In the 1930s, the need for establishing research organisations for the development of natural resources and new industries in India began to emerge. Eminent citizens such as C. V. Raman, Lt. Col. Seymour Sewell and J. C. Ghosh had proposed the creation of an advisory board of scientific research. Sir Richard Gregory, then editor of Nature, was among the first people who officially reported to the British Government. After visiting scientific departments and universities in India in 1933, Gregory submitted to Samuel Hoare, Secretary of State for India, regarding the need of scientific organisation similar to the DSIR in Britain. Indian scientists at Calcutta and Bangalore initiated schemes to launch a National Institute of Sciences and an Indian Academy of Sciences, respectively. At the Fifth Industries Conference in 1933, the Provincial Governments of Bombay, Madras, Bihar and Orissa unanimously reiterated their demand for a co-ordinating forum for industrial research. Hoare advised the Viceroy, Lord Willingdon, to support the demand. However, in May 1934, Willingdon replied to Hoare saying, "The creation of a Department of Scientific and Industrial Research in India to promote the application of research to natural resources does not appear to be necessary." While the Indian DSIR was rejected, the colonial government provided a small concession. It instead offered to create an Industrial Intelligence and Research Bureau, which came into operation in April 1935 under the Indian Stores Department. The Bureau's limited resources (with a budget of ₹1.0 lakh per annum) made it impossible to initiate major research and industrial activities as had been hoped for; it was mainly concerned with testing and quality control.[6]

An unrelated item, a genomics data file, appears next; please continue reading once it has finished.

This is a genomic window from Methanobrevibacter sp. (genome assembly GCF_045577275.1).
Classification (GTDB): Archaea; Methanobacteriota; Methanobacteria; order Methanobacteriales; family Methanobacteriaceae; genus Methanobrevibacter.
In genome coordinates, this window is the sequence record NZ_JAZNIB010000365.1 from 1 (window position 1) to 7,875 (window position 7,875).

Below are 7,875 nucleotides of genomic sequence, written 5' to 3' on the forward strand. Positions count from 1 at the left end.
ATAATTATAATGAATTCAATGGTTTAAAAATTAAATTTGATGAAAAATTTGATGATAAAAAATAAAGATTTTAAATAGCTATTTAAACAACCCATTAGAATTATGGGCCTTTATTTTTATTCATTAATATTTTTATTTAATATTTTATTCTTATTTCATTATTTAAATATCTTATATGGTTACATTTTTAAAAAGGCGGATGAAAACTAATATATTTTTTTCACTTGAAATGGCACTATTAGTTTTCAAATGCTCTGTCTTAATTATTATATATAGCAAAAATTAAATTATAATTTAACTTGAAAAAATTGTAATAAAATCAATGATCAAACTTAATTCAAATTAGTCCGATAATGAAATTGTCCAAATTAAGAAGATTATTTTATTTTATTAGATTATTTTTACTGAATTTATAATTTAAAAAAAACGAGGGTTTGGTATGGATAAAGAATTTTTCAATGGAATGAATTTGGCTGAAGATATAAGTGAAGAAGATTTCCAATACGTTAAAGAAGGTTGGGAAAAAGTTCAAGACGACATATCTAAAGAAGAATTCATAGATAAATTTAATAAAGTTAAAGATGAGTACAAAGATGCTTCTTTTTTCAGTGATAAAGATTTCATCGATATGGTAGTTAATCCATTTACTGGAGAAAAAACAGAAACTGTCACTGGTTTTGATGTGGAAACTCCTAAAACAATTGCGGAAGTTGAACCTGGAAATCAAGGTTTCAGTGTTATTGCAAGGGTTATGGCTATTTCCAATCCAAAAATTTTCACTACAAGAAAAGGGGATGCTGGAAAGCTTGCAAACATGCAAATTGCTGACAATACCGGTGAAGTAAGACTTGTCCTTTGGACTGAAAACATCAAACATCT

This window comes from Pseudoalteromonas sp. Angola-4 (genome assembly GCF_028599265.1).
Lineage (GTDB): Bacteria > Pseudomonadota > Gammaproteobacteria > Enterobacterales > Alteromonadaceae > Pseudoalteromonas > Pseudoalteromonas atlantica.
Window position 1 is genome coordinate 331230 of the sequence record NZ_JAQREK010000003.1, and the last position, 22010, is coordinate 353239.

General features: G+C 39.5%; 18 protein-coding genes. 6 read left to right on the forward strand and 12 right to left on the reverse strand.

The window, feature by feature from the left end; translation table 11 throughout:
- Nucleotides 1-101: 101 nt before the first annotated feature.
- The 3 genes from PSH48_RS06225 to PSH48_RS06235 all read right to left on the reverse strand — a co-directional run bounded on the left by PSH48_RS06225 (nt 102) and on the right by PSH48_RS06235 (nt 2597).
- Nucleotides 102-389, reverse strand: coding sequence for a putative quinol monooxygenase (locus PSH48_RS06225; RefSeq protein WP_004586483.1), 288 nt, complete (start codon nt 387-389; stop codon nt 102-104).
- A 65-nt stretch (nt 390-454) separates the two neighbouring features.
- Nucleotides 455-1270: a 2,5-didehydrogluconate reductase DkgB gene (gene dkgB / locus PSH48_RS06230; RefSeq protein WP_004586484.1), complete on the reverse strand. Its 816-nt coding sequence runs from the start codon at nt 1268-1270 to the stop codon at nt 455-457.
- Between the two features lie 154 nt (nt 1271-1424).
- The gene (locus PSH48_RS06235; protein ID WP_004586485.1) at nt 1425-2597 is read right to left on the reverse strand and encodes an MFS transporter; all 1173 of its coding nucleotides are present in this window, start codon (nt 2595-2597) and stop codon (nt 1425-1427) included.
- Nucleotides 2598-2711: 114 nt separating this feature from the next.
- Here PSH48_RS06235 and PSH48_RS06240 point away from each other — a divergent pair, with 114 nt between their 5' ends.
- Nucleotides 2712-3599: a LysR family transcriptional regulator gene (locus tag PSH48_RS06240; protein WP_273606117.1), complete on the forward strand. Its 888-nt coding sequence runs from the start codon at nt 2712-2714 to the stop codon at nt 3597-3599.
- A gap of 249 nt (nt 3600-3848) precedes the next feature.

At the onset of World War II in 1939, the bureau was proposed to be abolished. Arguably, Arcot Ramaswamy Mudaliar became the most instrumental in the creation of CSIR in India.[7] As a member of Viceroy's executive council, and also of Commerce, he recommended that the Bureau should be terminated, not as a measure of economy, but to make room for a Board of Scientific and Industrial Research, which should be endowed with greater resources and wider objectives. It was by this persistence that the Board of Scientific and Industrial Research (BSIR) was created on 1 April 1940 for a period of two years. Mudaliar became the chair of the board. It was at this point that Bhatnagar was appointed to pilot the board, as the Director. The BSIR was allocated an annual budget of ₹5,00,000 under the Department of Commerce. By the end of 1940, about 80 researchers were engaged, of whom one-quarter was directly employed. Major achievements of BSIR included development of the techniques for the purification of Baluchistan sulphur anti-gas cloth manufacture, vegetable oil blends as fuel and lubricants, plastic packing cases for army boots and ammunition, dyes for uniforms and the preparation of vitamins, and the invention of a pyrethrum emulsifier and cream. In early 1941 Bhatnagar persuaded the government to set up an Industrial Research Utilisation Committee (IRUC) for translating results into application. The government then agreed to make a separate fund out of the royalties received from industry for further investment into industrial research. Mudaliar recommended that an Industrial Research Fund should be constituted, which would have an annual grant of ₹10,00,000 for a period of five years. This was accepted by the Central Assembly in Delhi at its session on 14 November 1941.